By Shereen Lehman
(Reuters Health) - People whose parents had a total knee replacement due to osteoarthritis are more than twice as likely to develop knee pain in midlife as those with no family history of knee surgery, according to a new study.
The Australian authors say the link between parents and adult children shows that genetics may have much to do with knee problems and the pain that goes with them.
"It was abundantly clear that genes were a strong contributor to risk of osteoarthritis but there had been limited success in finding these genes," said Dr. Graeme Jones of the University of Tasmania in Hobart, the study's senior author.
"Thus, a better way may be to look at mechanisms by which genes lead to arthritis and the best way of doing this was to study the adult children of people who have had knee replacements for osteoarthritis," Jones told Reuters Health in an email.
By age 45, about one-quarter to one-third of adults have had knee pain that lasted for at least one week, the study authors write in the Annals of the Rheumatic Diseases .
The causes of knee pain aren't always clear, but previous studies have also suggested a genetic link.
The new study is the first to examine whether people who have a family history of osteoarthritis of the knee have a greater risk of worsening knee pain, according to the authors.
They enrolled 186 adults with at least one parent who had knee replacement surgery at one of the hospitals in Hobart, and an additional 186 adults whose parents had no history of knee arthritis or knee replacement surgery.
At the beginning of the study, participants answered questionnaires reporting any knee pain they had experienced over the past year, and had X-rays and MRI scans of their right knees. These measures were all repeated two years later and again 10 years after the initial enrollment.
The adults whose parents had knee replacement surgery tended to be heavier and there were more smokers compared to the control group, but there were no differences between the groups as far as visible damage to the knee joints at the beginning of the study.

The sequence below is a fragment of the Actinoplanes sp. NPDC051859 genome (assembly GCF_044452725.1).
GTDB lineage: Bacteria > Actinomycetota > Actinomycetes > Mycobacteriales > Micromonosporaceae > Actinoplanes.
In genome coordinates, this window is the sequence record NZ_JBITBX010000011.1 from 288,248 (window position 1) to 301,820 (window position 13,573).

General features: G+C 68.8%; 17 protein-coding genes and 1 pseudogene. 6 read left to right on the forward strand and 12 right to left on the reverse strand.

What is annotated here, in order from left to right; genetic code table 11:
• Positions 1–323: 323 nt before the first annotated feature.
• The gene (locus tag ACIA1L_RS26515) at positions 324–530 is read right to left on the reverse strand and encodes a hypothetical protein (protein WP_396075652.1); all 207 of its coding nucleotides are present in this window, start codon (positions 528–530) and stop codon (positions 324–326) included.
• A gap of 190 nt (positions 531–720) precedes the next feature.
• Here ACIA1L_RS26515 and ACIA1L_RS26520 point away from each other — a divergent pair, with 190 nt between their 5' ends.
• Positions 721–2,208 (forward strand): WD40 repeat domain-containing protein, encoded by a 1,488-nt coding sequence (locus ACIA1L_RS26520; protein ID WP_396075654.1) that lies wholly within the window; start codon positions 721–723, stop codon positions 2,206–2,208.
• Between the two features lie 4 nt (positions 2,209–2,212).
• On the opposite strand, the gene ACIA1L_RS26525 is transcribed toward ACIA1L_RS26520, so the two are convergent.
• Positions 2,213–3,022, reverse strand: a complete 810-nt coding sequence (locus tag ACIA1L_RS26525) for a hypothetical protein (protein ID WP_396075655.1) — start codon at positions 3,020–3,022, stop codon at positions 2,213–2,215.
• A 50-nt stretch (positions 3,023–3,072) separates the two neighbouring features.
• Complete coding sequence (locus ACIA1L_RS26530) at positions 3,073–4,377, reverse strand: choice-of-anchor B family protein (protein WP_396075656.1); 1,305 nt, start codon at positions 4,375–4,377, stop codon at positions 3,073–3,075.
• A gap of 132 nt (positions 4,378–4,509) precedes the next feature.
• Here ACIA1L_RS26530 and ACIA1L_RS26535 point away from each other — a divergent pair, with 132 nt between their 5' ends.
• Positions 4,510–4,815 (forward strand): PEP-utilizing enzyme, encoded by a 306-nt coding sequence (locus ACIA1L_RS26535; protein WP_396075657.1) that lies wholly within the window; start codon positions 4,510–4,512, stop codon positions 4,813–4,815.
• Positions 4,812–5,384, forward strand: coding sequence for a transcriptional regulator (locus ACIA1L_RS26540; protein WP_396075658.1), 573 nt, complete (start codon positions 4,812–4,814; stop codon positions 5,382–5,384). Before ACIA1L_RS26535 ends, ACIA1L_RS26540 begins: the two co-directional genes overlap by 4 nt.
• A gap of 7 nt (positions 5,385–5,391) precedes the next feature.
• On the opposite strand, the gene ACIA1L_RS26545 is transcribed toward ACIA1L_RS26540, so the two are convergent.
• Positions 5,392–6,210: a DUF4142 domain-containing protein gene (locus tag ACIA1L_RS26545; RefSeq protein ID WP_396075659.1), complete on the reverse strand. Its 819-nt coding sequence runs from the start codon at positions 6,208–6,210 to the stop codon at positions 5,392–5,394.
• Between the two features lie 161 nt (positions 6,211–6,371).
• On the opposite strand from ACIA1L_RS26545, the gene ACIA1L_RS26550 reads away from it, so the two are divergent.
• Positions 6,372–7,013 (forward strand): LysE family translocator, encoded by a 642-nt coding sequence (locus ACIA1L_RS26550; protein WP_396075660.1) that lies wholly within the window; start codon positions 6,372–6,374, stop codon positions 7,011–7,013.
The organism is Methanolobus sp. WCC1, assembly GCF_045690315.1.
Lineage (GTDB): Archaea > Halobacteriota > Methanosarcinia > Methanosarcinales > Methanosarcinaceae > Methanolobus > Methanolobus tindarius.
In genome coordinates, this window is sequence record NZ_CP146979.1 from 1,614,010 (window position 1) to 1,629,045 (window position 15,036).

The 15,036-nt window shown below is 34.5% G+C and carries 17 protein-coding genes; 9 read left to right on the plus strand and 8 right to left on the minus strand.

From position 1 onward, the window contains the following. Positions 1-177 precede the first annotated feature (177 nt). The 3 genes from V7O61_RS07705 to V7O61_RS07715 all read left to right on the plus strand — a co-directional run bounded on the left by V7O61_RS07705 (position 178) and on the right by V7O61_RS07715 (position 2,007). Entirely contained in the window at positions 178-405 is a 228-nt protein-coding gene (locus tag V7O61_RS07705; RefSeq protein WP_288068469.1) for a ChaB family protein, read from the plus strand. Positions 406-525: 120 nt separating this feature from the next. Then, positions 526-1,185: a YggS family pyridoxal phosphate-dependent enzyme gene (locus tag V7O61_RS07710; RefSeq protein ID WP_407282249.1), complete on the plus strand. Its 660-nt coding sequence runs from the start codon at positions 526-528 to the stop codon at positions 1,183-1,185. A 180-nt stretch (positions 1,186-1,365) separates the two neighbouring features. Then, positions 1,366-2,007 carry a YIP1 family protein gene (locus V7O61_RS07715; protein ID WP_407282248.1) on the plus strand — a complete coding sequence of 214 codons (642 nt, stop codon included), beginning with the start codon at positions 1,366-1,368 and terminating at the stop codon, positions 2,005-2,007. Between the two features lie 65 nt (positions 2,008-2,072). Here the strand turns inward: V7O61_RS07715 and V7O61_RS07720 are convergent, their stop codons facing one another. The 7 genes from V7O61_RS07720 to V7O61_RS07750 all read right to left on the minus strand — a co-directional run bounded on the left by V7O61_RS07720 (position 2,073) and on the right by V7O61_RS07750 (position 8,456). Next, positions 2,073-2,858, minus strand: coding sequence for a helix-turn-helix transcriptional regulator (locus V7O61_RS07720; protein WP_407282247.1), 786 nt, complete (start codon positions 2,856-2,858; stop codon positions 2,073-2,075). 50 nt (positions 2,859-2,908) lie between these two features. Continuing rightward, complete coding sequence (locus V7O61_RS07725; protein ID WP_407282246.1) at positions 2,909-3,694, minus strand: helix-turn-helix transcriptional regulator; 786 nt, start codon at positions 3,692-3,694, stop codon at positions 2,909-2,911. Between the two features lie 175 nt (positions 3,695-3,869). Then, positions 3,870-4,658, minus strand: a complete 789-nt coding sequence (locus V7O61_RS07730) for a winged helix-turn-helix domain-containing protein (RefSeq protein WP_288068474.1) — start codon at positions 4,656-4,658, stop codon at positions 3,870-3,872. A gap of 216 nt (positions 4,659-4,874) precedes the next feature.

After two years both groups had about the same number of participants with knee pain - just over half. But after ten years, 74 percent of the children of parents with knee replacements had knee pain compared to 54 percent of those with no family history of knee surgery.
Over those eight years there was also an increase in total knee pain in members of both groups, but the offspring of parents with knee surgeries tended to have a greater increase in pain.
Even after accounting for actual structural problems in the participants' knees, the researchers found that offspring of people with knee replacement surgery were 2.2 times as likely to report that their pain had worsened compared to the controls.
"I suppose there are many mechanisms by which genes lead to arthritis - some we can help, some we can't," Jones said. "Offspring have more pain, weigh more, are more susceptible to the effects of smoking, have weaker muscles, more splits in the cartilage and menisci and greater cartilage loss over time."
Since differences in arthritis and other structural knee problems did not explain the differences between groups in knee pain, Jones said that genetics most likely accounted for the outcomes - for instance, a greater sensitivity to pain that might be influenced by genes.
Still, other factors, such as aspects of the environment, that were shared by both parents and adult children could not be ruled out, he said.
To avoid knee pain, Jones suggests that people maintain an ideal body weight, minimize their risk of knee injury, exercise more when they're younger and refrain from smoking.
"Develop ways of decreasing pain severity, and manage stress better," he added. "Consider medications such as glucosamine if at high risk."
SOURCE: http://bmj.co/1zCnywT Annals of the Rheumatic Diseases, online December 4, 2014.